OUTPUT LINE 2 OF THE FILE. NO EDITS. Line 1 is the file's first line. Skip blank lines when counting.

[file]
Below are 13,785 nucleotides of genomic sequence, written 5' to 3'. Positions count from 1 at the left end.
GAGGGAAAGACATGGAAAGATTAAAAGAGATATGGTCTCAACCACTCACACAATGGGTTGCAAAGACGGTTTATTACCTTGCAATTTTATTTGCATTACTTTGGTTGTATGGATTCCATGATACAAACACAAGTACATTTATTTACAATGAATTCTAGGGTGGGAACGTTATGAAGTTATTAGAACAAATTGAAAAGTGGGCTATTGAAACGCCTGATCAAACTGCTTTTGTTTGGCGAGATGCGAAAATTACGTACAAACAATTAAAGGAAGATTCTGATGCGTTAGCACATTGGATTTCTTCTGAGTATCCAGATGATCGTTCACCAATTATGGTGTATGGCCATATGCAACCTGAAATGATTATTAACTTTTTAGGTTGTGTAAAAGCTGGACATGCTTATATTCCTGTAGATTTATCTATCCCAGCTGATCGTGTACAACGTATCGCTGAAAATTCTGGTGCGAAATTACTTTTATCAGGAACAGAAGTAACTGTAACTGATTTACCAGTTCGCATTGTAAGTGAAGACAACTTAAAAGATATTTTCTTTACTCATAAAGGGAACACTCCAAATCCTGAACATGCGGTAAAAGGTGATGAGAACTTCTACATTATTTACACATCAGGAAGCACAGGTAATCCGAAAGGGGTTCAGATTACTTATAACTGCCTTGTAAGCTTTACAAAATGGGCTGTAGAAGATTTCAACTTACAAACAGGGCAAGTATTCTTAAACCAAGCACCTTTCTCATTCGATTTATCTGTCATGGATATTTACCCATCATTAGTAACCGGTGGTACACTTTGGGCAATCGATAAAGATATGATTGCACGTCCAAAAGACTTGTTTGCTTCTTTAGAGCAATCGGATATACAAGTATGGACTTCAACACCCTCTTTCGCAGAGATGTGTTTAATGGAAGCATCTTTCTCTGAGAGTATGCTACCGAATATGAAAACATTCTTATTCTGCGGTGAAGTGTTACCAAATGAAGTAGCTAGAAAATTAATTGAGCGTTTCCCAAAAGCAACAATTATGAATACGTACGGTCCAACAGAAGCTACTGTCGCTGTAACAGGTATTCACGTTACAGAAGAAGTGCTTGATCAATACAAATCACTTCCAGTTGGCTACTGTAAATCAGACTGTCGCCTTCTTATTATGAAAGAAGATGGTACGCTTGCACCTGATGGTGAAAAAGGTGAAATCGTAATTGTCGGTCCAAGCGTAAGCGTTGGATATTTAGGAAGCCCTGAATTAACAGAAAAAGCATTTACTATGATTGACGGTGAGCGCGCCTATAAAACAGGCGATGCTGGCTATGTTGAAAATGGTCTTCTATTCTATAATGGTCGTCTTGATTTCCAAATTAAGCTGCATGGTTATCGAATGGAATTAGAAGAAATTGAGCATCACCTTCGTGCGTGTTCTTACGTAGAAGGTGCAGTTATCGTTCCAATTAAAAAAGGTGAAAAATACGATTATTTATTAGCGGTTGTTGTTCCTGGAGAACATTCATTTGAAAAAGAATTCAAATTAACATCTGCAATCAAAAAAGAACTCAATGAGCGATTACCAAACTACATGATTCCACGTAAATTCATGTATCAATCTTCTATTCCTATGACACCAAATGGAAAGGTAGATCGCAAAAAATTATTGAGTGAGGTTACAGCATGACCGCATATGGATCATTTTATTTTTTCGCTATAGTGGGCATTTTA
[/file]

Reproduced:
GAGGGAAAGACATGGAAAGATTAAAAGAGATATGGTCTCAACCACTCACACAATGGGTTGCAAAGACGGTTTATTACCTTGCAATTTTATTTGCATTACTTTGGTTGTATGGATTCCATGATACAAACACAAGTACATTTATTTACAATGAATTCTAGGGTGGGAACGTTATGAAGTTATTAGAACAAATTGAAAAGTGGGCTATTGAAACGCCTGATCAAACTGCTTTTGTTTGGCGAGATGCGAAAATTACGTACAAACAATTAAAGGAAGATTCTGATGCGTTAGCACATTGGATTTCTTCTGAGTATCCAGATGATCGTTCACCAATTATGGTGTATGGCCATATGCAACCTGAAATGATTATTAACTTTTTAGGTTGTGTAAAAGCTGGACATGCTTATATTCCTGTAGATTTATCTATCCCAGCTGATCGTGTACAACGTATCGCTGAAAATTCTGGTGCGAAATTACTTTTATCAGGAACAGAAGTAACTGTAACTGATTTACCAGTTCGCATTGTAAGTGAAGACAACTTAAAAGATATTTTCTTTACTCATAAAGGGAACACTCCAAATCCTGAACATGCGGTAAAAGGTGATGAGAACTTCTACATTATTTACACATCAGGAAGCACAGGTAATCCGAAAGGGGTTCAGATTACTTATAACTGCCTTGTAAGCTTTACAAAATGGGCTGTAGAAGATTTCAACTTACAAACAGGGCAAGTATTCTTAAACCAAGCACCTTTCTCATTCGATTTATCTGTCATGGATATTTACCCATCATTAGTAACCGGTGGTACACTTTGGGCAATCGATAAAGATATGATTGCACGTCCAAAAGACTTGTTTGCTTCTTTAGAGCAATCGGATATACAAGTATGGACTTCAACACCCTCTTTCGCAGAGATGTGTTTAATGGAAGCATCTTTCTCTGAGAGTATGCTACCGAATATGAAAACATTCTTATTCTGCGGTGAAGTGTTACCAAATGAAGTAGCTAGAAAATTAATTGAGCGTTTCCCAAAAGCAACAATTATGAATACGTACGGTCCAACAGAAGCTACTGTCGCTGTAACAGGTATTCACGTTACAGAAGAAGTGCTTGATCAATACAAATCACTTCCAGTTGGCTACTGTAAATCAGACTGTCGCCTTCTTATTATGAAAGAAGATGGTACGCTTGCACCTGATGGTGAAAAAGGTGAAATCGTAATTGTCGGTCCAAGCGTAAGCGTTGGATATTTAGGAAGCCCTGAATTAACAGAAAAAGCATTTACTATGATTGACGGTGAGCGCGCCTATAAAACAGGCGATGCTGGCTATGTTGAAAATGGTCTTCTATTCTATAATGGTCGTCTTGATTTCCAAATTAAGCTGCATGGTTATCGAATGGAATTAGAAGAAATTGAGCATCACCTTCGTGCGTGTTCTTACGTAGAAGGTGCAGTTATCGTTCCAATTAAAAAAGGTGAAAAATACGATTATTTATTAGCGGTTGTTGTTCCTGGAGAACATTCATTTGAAAAAGAATTCAAATTAACATCTGCAATCAAAAAAGAACTCAATGAGCGATTACCAAACTACATGATTCCACGTAAATTCATGTATCAATCTTCTATTCCTATGACACCAAATGGAAAGGTAGATCGCAAAAAATTATTGAGTGAGGTTACAGCATGACCGCATATGGATCATTTTATTTTTTCGCTATAGTGGGCATTTTA